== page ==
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Careers in Literature 

What comes after college is probably the chief question for people considering a Literature degree, and our Department has multiple resources to help you answer it for yourself.  The scary--and exciting and liberating--thing is that no one has pre-written a simple script for you to follow: you write your own.  That might take more clarity, courage, and creativity than the majors with obvious or prefabricated job trajectories, but it also means you can tailor a career path that satisfies the full range of who you are and what you most need in life, from financial security to intellectual stimulation, creative expression to social justice, geographic and family stability to international adventure.  We are here to help, right from your first year in the major, with advising staff who invite you to walk in and brainstorm plans any weekday, faculty who are interested in you and available to meet one-on-one in their offices and over coffee, and a Senior Seminar (open to ALL years) to connect you to internships, industry jobs, graduate school prep resources, and recent Literature alumni who can tell you about where they are now and how they got there.

The Bureau of Labor Statistics projects job growth (through 2026) for writers and authors, librarians, and lawyers that matches the national average, a stable number of jobs for editors, and much higher than average job growth for translators, college educators, museum workers, and technical writers, just as a sampling of possibilities.  A Literature degree equips you with specialized, sophisticated skills in reading and writing, critical thinking, research, organization, and communication, while also asking you to learn about history, philosophy, economics, politics, and other languages and cultures.  Medical schools seek out students who are prepared not only in the sciences, but also in the humanities and writing, and businesses and government agencies are actively recruiting graduates with strong communication skills and specialities in multiple languages.  In fact, the # 1 trait employers list as desirable is written communication skills (82% want this, as compared to 59% for technical skills and 55% for computer skills).  Some of our graduates are novelists and screenwriters, others craft the narratives for video games, and still others teach, edit, run businesses, and pursue graduate degrees in related fields.  Find out how you can leverage your Literature degree into a future that is rewarding and secure.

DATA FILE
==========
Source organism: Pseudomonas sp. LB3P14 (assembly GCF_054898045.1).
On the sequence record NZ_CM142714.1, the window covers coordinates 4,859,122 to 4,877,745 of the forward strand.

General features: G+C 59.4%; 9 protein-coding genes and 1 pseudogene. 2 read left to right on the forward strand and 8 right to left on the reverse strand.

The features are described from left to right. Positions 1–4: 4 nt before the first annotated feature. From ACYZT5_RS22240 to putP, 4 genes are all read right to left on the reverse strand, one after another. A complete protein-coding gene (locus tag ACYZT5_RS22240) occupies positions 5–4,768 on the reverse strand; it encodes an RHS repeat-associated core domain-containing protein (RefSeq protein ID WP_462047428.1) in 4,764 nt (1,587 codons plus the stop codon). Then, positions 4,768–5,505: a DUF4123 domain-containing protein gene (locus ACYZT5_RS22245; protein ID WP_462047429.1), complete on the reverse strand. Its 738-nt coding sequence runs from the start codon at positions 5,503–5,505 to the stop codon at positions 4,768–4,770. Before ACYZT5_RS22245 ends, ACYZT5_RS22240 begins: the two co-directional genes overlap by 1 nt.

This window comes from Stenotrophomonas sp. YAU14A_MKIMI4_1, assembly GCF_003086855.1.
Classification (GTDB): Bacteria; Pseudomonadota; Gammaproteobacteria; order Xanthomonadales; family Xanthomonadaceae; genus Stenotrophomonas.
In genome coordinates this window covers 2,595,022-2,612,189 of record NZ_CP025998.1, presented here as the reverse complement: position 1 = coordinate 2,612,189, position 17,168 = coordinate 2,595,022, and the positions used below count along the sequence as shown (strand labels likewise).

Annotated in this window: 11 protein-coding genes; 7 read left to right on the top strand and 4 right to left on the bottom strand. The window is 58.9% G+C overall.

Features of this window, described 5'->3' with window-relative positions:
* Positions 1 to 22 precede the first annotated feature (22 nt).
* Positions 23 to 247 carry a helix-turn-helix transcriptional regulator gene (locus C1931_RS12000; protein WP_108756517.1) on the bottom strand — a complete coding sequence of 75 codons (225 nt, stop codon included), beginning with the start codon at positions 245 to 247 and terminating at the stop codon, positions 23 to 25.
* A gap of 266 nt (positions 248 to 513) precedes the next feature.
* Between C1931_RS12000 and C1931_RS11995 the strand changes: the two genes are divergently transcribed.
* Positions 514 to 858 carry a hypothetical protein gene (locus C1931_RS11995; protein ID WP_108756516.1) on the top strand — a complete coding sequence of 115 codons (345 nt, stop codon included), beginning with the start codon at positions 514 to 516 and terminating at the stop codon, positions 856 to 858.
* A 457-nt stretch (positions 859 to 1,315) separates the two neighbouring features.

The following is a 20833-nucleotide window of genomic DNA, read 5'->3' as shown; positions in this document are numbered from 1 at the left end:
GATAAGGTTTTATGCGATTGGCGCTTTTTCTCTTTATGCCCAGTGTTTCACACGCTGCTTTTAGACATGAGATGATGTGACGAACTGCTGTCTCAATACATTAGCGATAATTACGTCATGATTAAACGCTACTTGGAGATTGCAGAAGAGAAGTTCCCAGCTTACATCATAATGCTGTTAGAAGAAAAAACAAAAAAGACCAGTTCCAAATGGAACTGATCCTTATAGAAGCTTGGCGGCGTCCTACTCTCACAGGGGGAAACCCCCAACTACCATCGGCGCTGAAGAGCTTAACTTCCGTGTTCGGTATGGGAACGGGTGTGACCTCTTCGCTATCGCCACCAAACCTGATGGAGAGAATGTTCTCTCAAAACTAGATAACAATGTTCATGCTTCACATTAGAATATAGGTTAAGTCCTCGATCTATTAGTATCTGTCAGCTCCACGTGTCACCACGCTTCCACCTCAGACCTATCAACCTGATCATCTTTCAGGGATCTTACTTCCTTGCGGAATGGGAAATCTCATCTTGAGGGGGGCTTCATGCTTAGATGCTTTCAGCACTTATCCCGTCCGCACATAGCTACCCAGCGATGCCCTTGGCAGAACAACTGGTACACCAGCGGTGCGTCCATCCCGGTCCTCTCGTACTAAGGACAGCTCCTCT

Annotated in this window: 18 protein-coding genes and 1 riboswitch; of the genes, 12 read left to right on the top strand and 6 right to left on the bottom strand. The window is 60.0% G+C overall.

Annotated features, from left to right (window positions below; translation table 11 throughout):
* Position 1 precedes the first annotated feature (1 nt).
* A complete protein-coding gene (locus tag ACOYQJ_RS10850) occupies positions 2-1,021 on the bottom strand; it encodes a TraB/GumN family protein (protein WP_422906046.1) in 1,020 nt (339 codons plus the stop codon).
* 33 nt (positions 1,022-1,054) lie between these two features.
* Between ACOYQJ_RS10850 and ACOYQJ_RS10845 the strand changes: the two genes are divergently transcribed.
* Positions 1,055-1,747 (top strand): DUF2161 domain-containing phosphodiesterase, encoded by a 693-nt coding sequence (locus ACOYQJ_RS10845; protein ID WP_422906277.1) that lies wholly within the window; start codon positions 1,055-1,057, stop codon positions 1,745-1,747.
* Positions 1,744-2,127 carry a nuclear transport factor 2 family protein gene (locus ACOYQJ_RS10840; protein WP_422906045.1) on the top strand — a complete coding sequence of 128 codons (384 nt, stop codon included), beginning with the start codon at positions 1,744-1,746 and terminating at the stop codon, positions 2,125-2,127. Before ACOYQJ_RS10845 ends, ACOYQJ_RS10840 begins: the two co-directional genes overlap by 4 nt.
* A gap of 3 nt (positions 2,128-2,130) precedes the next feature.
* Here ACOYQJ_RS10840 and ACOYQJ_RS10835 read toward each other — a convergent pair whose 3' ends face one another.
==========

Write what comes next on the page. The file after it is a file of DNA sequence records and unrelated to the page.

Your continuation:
Careers in Humanities

Foundational. Transferable. Enduring. These describe an arts and humanities education at UC San Diego. Our students’ fundamental education includes critical thinking, clear communication and creative expression — all skills sought by today’s employers, lasting throughout our students’ lifetimes. Because when your skills are in demand, you're in demand.